"Oh, my big mouth."
"He sure did stick his foot in his mouth."
"I'm eating my words."
Sometimes expression can come at a price. Mostly, it's benign--a social faux pas that becomes water under the bridge. But expression is still risky, in whatever form it may take. There's a chance that one might offend, and then what will the offended do? Navigating formal and informal conjugations in Spanish-speaking cultures is a familiar expressive minefield for anyone deciding on how to address a person. Tú or Usted? What is the price if I slip? Again, those social situations can be readily smoothed out and rectified. Expression may have its pitfalls, but they often turn out rather insignificant.
But expression can come at a much bigger price, especially for those whose statements reach an important audience, with a message carrying controversy's potential. In Mexico alone, nine journalists paid the price of their lives in 2006 for speaking out about drug-trafficking and social violence. Others are missing. Some are burdened by accusations and threats. Lydia Cacho, having published Devils in Eden and subsequently exposing the involvement of powerful social and governmental figures in a ring of child pornography and prostitution, was arrested without a subpoena, sued for defamation, and threatened to be thrown in jail to be beaten and silenced by some of the very people about whom she had written.
Fortunately for artists, the risks in this country are much less severe, or perhaps they are only less documented. Freedom of expression has flourished considerably since Fox took office in 2000, but the dangers of freely speaking will likely never disappear.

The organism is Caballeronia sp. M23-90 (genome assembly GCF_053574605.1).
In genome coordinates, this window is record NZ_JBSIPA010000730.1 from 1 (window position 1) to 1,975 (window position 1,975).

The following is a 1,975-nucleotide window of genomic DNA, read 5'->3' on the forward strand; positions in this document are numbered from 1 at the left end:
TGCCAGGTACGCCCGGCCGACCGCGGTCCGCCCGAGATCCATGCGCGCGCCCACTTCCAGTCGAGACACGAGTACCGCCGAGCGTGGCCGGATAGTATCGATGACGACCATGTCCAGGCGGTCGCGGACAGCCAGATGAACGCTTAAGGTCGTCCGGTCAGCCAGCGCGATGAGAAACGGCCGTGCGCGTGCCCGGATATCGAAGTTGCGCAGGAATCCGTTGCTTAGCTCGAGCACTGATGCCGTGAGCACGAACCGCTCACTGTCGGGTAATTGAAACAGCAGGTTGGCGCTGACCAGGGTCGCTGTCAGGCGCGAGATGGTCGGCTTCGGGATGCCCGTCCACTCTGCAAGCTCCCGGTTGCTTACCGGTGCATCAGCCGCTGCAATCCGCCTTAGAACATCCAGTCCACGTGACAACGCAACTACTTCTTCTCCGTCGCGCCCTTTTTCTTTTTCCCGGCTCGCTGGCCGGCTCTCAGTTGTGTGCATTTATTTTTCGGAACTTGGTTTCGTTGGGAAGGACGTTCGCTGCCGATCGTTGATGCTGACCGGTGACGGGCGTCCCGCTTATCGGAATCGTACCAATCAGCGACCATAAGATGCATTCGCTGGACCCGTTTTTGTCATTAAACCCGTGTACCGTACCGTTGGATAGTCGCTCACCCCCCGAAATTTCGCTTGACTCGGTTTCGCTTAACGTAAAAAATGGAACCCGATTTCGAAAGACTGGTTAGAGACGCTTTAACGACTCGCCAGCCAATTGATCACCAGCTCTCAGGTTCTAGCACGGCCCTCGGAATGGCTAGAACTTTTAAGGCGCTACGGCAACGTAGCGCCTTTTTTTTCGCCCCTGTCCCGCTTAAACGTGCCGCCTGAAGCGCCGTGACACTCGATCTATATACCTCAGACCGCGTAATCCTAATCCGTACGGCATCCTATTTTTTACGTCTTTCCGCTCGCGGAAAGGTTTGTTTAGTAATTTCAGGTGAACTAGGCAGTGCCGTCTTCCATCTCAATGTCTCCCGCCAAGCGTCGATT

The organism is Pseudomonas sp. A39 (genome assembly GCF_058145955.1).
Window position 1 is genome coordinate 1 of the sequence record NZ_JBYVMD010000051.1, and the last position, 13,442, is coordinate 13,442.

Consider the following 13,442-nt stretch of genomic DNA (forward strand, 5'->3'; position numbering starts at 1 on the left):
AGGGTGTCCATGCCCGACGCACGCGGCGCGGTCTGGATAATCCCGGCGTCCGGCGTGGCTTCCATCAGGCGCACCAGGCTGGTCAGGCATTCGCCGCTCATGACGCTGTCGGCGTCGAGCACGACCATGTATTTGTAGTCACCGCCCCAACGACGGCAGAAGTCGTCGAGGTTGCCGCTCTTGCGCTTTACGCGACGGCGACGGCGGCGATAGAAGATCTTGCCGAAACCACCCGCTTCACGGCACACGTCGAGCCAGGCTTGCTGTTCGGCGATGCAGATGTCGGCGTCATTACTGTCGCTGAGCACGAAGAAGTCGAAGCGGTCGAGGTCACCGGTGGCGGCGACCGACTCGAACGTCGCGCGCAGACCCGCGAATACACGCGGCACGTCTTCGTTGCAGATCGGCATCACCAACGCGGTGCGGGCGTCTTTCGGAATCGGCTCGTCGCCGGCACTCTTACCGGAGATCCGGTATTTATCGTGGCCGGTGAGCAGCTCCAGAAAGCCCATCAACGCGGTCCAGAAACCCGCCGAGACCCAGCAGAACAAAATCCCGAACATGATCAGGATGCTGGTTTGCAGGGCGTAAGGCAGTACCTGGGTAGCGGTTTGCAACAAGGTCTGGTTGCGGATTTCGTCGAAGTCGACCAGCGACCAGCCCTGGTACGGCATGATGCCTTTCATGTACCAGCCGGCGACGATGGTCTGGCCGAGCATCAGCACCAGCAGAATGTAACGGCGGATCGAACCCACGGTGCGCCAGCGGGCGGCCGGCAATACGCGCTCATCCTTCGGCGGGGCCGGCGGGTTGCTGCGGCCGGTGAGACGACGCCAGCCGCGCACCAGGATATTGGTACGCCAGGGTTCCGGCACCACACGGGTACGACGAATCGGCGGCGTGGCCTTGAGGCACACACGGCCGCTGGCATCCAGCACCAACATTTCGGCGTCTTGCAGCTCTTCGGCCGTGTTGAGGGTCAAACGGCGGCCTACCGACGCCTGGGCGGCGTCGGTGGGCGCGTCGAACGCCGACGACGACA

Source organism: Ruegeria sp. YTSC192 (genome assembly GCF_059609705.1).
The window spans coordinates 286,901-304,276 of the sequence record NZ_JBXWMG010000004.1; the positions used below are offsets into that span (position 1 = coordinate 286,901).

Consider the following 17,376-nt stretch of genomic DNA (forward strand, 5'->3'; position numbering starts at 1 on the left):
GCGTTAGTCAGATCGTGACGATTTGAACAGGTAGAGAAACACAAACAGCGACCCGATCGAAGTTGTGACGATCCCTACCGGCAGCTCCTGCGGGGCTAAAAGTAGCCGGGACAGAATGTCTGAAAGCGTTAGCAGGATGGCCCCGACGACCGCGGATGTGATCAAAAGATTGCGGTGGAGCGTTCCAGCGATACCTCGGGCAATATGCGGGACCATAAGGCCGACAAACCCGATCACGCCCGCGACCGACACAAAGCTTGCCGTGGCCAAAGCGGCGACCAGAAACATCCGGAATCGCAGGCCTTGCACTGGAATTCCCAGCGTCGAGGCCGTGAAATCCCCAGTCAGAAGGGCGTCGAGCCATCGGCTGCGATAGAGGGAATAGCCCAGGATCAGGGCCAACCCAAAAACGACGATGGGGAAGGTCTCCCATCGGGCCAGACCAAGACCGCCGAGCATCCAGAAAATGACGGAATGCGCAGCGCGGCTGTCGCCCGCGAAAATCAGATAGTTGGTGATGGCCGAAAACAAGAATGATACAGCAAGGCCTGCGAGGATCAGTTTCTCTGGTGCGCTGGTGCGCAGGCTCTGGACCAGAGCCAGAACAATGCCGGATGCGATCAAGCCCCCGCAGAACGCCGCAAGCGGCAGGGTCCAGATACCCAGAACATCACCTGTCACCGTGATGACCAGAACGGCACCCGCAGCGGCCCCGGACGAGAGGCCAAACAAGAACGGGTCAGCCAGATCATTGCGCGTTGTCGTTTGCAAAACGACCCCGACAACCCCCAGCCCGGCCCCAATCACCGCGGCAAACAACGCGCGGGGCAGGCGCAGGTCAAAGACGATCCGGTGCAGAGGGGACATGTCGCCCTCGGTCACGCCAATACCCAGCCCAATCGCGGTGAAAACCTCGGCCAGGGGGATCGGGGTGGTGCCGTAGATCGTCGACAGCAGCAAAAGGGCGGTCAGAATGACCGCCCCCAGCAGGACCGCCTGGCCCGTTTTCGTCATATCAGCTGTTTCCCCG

And so it is in too many other countries, to much more worrisome degrees. Fortunately, organizations exist and continue to form with the determination to foster both free speech and safe lives for the speakers. And I'm speaking out for them, directing you over to this page's left-hand column. Beneath the quotes is a heading entitled "Network for Good," and a link to "My Charity Badge." By clicking that link, you'll be directed to freeDimensional's badge, a vehicle for donating to four charities that work toward expression at less-costly price. The opportunity for supporting these organizations is priceless, however, and I encourage you to investigate and choose to donate to their cause. Being connected more personally to freeDimensional Inc., it would be fantastic to see it's support grow.
And the badges that raise the most funds before the end of March will receive matching funds of up to $10,000 from Six Degrees.
It seems that Network for Good is allowing better freedom of expression to come at a monetary price, too. It's worth it. And pass the word on--it can do a world of good.